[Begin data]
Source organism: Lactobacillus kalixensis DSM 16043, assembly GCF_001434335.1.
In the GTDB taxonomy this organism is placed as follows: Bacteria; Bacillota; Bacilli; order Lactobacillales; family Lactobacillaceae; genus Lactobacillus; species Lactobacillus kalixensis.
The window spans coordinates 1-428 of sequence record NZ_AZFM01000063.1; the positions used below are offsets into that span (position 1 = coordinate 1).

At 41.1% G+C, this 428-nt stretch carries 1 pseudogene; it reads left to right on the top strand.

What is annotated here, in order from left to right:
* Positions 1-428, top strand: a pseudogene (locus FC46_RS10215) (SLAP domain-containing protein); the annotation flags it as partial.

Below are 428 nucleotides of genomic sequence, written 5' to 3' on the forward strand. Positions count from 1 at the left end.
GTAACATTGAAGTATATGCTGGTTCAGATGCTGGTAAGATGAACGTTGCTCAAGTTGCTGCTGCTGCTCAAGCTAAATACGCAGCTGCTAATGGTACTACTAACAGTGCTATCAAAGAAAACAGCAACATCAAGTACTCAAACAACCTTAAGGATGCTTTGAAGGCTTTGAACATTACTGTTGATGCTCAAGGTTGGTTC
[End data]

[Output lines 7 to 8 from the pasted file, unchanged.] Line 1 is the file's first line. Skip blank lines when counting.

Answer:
Below are 428 nucleotides of genomic sequence, written 5' to 3' on the forward strand. Positions count from 1 at the left end.
GTAACATTGAAGTATATGCTGGTTCAGATGCTGGTAAGATGAACGTTGCTCAAGTTGCTGCTGCTGCTCAAGCTAAATACGCAGCTGCTAATGGTACTACTAACAGTGCTATCAAAGAAAACAGCAACATCAAGTACTCAAACAACCTTAAGGATGCTTTGAAGGCTTTGAACATTACTGTTGATGCTCAAGGTTGGTTC